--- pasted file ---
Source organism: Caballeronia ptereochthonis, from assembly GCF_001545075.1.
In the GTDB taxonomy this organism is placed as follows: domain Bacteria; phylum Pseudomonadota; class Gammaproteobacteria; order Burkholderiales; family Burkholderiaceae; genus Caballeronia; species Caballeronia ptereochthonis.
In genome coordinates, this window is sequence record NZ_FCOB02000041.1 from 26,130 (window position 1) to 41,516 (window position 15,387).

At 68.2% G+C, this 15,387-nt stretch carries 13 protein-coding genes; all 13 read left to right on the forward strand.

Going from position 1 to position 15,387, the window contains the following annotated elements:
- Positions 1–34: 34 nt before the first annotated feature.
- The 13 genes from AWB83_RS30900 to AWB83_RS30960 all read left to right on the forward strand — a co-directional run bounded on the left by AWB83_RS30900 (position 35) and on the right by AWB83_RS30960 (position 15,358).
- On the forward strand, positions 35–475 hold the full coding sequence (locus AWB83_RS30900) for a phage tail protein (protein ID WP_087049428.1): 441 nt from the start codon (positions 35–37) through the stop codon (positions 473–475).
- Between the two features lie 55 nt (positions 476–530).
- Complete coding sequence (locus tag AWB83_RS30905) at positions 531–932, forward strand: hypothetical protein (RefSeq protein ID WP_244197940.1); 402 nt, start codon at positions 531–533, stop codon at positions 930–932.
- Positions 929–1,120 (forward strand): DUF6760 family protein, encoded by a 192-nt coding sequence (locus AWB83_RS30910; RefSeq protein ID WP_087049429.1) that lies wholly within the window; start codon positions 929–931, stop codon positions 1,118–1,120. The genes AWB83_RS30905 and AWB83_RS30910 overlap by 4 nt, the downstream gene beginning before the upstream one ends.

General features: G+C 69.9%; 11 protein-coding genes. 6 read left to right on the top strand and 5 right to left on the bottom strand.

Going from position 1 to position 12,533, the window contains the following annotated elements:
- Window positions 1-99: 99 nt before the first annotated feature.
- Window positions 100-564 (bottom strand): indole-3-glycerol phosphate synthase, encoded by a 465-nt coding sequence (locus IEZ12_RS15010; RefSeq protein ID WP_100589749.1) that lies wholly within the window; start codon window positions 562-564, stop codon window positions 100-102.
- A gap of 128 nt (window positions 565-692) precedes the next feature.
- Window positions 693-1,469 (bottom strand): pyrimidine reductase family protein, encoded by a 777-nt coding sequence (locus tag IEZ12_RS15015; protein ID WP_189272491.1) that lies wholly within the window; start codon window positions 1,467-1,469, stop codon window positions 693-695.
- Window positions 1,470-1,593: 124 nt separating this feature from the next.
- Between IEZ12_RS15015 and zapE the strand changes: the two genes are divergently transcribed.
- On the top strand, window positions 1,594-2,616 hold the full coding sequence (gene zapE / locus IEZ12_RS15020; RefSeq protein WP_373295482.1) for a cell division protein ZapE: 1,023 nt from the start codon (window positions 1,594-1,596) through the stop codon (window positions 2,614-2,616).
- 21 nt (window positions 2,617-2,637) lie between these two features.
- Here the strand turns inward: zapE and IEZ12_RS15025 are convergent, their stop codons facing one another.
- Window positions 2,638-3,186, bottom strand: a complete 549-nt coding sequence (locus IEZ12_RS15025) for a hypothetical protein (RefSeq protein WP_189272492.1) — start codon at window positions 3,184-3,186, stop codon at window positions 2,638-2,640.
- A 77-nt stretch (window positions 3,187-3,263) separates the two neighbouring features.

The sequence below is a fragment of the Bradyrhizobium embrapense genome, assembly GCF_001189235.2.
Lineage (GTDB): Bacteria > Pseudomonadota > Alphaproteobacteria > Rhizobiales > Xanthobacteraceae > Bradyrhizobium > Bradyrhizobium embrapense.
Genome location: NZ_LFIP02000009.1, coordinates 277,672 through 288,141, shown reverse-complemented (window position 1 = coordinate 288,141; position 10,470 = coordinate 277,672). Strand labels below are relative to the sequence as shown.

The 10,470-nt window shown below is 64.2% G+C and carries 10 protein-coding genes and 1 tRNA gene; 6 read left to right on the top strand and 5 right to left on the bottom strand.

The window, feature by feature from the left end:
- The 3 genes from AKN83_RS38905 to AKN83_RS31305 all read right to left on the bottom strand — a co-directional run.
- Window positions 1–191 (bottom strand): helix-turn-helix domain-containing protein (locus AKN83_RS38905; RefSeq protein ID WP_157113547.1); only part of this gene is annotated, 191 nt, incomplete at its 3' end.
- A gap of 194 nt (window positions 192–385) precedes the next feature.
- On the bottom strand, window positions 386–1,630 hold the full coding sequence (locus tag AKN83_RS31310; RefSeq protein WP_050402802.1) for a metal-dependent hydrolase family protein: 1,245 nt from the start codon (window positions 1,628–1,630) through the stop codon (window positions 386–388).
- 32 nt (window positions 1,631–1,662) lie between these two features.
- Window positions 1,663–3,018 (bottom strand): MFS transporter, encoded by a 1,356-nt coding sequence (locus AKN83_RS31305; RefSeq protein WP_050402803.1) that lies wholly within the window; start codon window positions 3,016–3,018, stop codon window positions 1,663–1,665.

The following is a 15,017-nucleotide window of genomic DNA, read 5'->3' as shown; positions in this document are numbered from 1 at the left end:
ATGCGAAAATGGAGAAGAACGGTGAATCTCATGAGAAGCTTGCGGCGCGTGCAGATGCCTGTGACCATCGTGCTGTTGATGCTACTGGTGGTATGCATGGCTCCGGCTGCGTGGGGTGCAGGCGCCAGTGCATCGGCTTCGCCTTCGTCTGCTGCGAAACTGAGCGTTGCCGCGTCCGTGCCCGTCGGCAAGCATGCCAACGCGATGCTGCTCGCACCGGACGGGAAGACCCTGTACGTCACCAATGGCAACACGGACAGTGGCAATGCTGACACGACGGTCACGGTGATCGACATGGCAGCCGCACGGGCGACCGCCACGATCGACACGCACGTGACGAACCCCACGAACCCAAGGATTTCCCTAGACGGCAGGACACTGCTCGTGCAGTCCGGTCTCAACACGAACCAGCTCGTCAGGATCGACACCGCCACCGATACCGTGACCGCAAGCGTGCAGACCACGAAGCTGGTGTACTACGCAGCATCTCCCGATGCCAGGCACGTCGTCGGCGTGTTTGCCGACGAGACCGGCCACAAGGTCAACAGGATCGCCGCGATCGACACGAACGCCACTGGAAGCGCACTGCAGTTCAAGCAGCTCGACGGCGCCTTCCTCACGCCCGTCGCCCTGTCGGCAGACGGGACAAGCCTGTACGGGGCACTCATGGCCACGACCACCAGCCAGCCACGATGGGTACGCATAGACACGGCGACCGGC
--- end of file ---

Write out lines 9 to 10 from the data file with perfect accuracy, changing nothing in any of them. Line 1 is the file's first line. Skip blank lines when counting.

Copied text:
- Between the two features lie 55 nt (positions 476–530).
- Complete coding sequence (locus tag AWB83_RS30905) at positions 531–932, forward strand: hypothetical protein (RefSeq protein ID WP_244197940.1); 402 nt, start codon at positions 531–533, stop codon at positions 930–932.